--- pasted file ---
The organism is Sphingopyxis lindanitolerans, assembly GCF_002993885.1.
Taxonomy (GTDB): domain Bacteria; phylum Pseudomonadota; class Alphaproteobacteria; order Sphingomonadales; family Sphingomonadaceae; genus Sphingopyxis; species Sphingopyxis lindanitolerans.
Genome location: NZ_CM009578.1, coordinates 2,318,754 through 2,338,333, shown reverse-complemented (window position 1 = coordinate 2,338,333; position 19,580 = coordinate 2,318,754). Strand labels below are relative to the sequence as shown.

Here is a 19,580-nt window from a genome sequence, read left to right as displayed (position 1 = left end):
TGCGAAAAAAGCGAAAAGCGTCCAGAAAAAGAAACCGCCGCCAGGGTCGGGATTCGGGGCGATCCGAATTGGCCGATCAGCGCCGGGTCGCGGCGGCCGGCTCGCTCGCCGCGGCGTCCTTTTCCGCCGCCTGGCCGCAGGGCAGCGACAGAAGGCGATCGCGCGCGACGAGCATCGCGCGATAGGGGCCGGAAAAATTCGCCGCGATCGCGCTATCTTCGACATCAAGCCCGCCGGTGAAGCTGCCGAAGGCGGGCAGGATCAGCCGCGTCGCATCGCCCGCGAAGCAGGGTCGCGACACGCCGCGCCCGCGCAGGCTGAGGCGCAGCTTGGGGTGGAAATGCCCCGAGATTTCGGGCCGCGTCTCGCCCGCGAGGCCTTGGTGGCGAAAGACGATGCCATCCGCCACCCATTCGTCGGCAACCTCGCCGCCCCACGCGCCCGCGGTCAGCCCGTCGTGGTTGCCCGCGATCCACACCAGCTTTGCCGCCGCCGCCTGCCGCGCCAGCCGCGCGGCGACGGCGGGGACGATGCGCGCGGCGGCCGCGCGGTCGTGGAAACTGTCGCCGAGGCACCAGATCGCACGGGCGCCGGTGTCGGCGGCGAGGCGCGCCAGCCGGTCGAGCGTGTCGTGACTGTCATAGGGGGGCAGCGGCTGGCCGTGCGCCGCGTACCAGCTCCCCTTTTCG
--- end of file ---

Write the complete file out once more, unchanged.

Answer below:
The organism is Sphingopyxis lindanitolerans, assembly GCF_002993885.1.
Taxonomy (GTDB): domain Bacteria; phylum Pseudomonadota; class Alphaproteobacteria; order Sphingomonadales; family Sphingomonadaceae; genus Sphingopyxis; species Sphingopyxis lindanitolerans.
Genome location: NZ_CM009578.1, coordinates 2,318,754 through 2,338,333, shown reverse-complemented (window position 1 = coordinate 2,338,333; position 19,580 = coordinate 2,318,754). Strand labels below are relative to the sequence as shown.

Here is a 19,580-nt window from a genome sequence, read left to right as displayed (position 1 = left end):
TGCGAAAAAAGCGAAAAGCGTCCAGAAAAAGAAACCGCCGCCAGGGTCGGGATTCGGGGCGATCCGAATTGGCCGATCAGCGCCGGGTCGCGGCGGCCGGCTCGCTCGCCGCGGCGTCCTTTTCCGCCGCCTGGCCGCAGGGCAGCGACAGAAGGCGATCGCGCGCGACGAGCATCGCGCGATAGGGGCCGGAAAAATTCGCCGCGATCGCGCTATCTTCGACATCAAGCCCGCCGGTGAAGCTGCCGAAGGCGGGCAGGATCAGCCGCGTCGCATCGCCCGCGAAGCAGGGTCGCGACACGCCGCGCCCGCGCAGGCTGAGGCGCAGCTTGGGGTGGAAATGCCCCGAGATTTCGGGCCGCGTCTCGCCCGCGAGGCCTTGGTGGCGAAAGACGATGCCATCCGCCACCCATTCGTCGGCAACCTCGCCGCCCCACGCGCCCGCGGTCAGCCCGTCGTGGTTGCCCGCGATCCACACCAGCTTTGCCGCCGCCGCCTGCCGCGCCAGCCGCGCGGCGACGGCGGGGACGATGCGCGCGGCGGCCGCGCGGTCGTGGAAACTGTCGCCGAGGCACCAGATCGCACGGGCGCCGGTGTCGGCGGCGAGGCGCGCCAGCCGGTCGAGCGTGTCGTGACTGTCATAGGGGGGCAGCGGCTGGCCGTGCGCCGCGTACCAGCTCCCCTTTTCG